October 19, 2015

 The Need for Meaningful Federal Criminal Justice Reform


Endorsement of the Sentencing Reform and Corrections Act of 2015

We are a diverse group of former federal prosecutors, judges, Department of Justice and other government officials who deeply believe in notions of fairness in the administration of justice. Our backgrounds, experiences, ethnicities, and political preferences vary greatly. However, we are united with a common concern:  the need for meaningful, thoughtful criminal justice reforms.

While employed by the federal government, we were team players – rarely called upon to weigh-in on congressional inquiries regarding criminal statutes, sentencing issues, or other criminal justice reforms. Appropriately, the Department of Justice, as an institution, advised Congress on its positions. Now, however, we lend our collective voices based upon our individual experiences to the debates and efforts to accomplish appropriate, meaningful criminal justice reforms. It is our intention to highlight areas of concern and to engage at all levels necessary to assist in achieving such reforms.

While our experiences vary, we agree that the dramatic increase over the past several decades in the U.S. prison population presents unprecedented and significant challenges to the federal criminal justice system. The burgeoning population of the federal prison system has put immense strain on both the human and financial capital of the Department of Justice, diverting scarce resources away from the highest levels of criminal conduct. Instead of focusing on the most significant threats, vast amounts of money are spent prosecuting and incarcerating low-level offenders. Moreover, most of these low-level offenders are not rehabilitated during their incarceration and too often return to prison, increasing the costs to the federal system. The result is a prison population that, with its rising costs, is becoming a real and immediate threat to public safety.

Department heads and congressional leaders have become painfully aware that the growing prison population presents numerous challenges, including consuming an ever-increasing percentage of the Department of Justice’s budget. According to the Statement of the Department of Justice’s Inspector General before Congress on February 25, 2015, concerning the Department of Justice’s budget request:

The Department continues to face two interrelated crises in the federal prison system. First, despite a decrease in the total number of federal inmates in FY 2014, the Department projects that the costs of the federal prison system will continue to increase. Second, federal prisons remain significantly overcrowded and therefore face a number of important safety and security issues.

The costs to operate the federal prison system continue to grow, resulting in less funding being available for the Department’s other critical law enforcement missions. . . . For example, in FY 2000, the budget for the BOP totaled $3.8 billion and accounted for about 18 percent of the Department’s discretionary budget. In comparison, in FY 2015, the BOP’s enacted budget totaled $6.9 billion and accounted for about 25 percent of the Department’s discretionary budget.  During this same period, the rate of growth in the BOP’s budget was almost twice the rate of growth of the rest of the Department. The BOP currently has more employees than any other Department component, including the FBI, and has the second largest budget of any Department component, trailing only the FBI.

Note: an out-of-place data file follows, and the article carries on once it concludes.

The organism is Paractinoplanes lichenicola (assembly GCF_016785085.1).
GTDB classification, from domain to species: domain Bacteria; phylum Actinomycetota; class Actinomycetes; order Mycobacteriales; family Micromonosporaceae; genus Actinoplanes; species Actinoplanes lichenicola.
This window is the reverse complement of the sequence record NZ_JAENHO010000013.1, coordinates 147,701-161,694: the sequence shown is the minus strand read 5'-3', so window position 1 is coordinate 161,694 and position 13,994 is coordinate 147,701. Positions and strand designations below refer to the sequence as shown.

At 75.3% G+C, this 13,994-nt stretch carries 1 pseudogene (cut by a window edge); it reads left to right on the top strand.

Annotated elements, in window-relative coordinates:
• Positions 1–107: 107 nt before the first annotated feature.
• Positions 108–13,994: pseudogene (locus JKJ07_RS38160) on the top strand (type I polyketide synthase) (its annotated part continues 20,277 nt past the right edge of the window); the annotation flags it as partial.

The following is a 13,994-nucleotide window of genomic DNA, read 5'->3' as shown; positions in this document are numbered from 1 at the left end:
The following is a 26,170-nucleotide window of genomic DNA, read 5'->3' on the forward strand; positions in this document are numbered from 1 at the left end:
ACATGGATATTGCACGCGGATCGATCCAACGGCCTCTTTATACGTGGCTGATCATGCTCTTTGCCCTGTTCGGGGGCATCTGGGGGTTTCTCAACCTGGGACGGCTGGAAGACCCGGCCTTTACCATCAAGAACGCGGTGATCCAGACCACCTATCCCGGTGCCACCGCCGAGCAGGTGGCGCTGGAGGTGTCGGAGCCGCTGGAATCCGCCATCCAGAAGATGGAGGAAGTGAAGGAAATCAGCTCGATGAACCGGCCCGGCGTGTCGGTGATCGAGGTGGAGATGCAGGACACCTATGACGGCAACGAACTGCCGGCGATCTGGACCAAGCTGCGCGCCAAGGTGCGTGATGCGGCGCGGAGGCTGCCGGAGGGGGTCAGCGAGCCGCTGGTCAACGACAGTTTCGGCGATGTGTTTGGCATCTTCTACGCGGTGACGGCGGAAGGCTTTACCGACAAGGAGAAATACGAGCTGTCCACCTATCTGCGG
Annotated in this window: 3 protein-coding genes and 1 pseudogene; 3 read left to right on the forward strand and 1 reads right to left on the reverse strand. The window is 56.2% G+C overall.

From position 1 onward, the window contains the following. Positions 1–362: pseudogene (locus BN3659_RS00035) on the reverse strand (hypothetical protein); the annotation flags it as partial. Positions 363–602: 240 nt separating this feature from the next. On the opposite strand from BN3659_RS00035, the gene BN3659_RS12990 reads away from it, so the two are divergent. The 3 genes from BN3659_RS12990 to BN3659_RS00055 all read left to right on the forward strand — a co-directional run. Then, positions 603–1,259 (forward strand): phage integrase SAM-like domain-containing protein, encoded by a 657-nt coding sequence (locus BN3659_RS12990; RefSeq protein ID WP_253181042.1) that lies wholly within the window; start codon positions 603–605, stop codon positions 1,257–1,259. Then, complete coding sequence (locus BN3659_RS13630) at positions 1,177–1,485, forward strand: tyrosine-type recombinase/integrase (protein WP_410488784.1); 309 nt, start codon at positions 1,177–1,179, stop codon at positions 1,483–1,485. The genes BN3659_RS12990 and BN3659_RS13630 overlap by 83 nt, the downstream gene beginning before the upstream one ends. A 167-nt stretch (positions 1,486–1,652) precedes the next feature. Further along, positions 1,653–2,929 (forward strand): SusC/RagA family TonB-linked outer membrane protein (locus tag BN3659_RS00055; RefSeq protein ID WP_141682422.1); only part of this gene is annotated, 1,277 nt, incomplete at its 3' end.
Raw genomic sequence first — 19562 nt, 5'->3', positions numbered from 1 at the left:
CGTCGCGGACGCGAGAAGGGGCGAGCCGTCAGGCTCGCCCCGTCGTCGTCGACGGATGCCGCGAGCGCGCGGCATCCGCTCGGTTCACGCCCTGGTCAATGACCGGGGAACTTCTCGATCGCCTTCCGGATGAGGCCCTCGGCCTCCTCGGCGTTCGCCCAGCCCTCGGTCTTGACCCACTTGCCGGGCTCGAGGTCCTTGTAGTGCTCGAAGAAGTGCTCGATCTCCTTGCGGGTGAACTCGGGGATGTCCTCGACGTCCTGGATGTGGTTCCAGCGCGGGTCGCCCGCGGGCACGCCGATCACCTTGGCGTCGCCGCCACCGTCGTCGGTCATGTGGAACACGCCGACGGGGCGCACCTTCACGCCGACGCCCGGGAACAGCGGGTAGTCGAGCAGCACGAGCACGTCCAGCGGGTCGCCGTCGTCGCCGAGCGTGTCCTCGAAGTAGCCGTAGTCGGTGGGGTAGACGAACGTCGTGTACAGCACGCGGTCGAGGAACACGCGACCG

. . .

Given this crisis in the prison system, the Department needs to better utilize programs that can assist in prison population management . . . .

. . .

In its FY 2014 Agency Financial Report, the Department once again identified prison overcrowding as a programmatic material weakness, as it has done in every such report since FY 2006.  Yet, the federal prisons remain only slightly less crowded today than they were in FY 2006. As of October 2014, federal prisons operated at 30 percent overcapacity (as compared to 36 percent overcapacity in FY 2006), with 52 percent overcrowding at higher security facilities and 39 percent at medium security facilities. Overcrowding in the federal prison system has prevented the BOP from reducing its inmate-to-correctional officer ratio, which according to the Congressional Research Service has remained at approximately 10-to-1 for more than a decade – greater than the ratio found in the 5 largest state prison facilities. [1]

Further, according to the Department’s official viewpoint as of May 2015:

At the same time it focuses on prison costs, the Department must continue its efforts to ensure the safety and security of staff and inmates in federal prison and detention facilities. Prison overcrowding presents the most significant threat to the safety and security of BOP staff and inmates.… The Department’s FY 2014-2018 strategic plan includes an outcome goal to reduce system-wide crowding in federal prisons to 15 percent by FY 2018. However, as of June 2014, the BOP’s Long Range Capacity Plan projects prison overcrowding to be 38 percent by FY 2018, higher than it is today. To reach the long-term outcome goal in the strategic plan, without expending additional funds to build more federal prison space or to contract for additional non-federal bed space, the Department would have to achieve a net reduction of about 23,400 federal prisoners from the June 2014 prison population, based on the existing bed space available within the federal prison facilities.[2]

In order to address these issues, the federal criminal justice system needs to be reformed in two meaningful ways: first, on the front end, through a thoughtful editing and redrafting of current federal criminal laws and sentencing policies; second, on the back end, through attentive implementation of corrections policy reforms designed to enhance public safety by improving the effectiveness and efficiency of the federal prison system in order to reduce risk and recidivism, control corrections spending, and manage the prison population.

Focusing on sentencing reforms is not enough. The issues associated with risk and recidivism reduction must also be addressed in order to offset the out of control incarceration costs plaguing the federal system. In fact, increases in public safety will only come from recidivism reduction. The Department of Justice has recognized the need for such reforms.[3]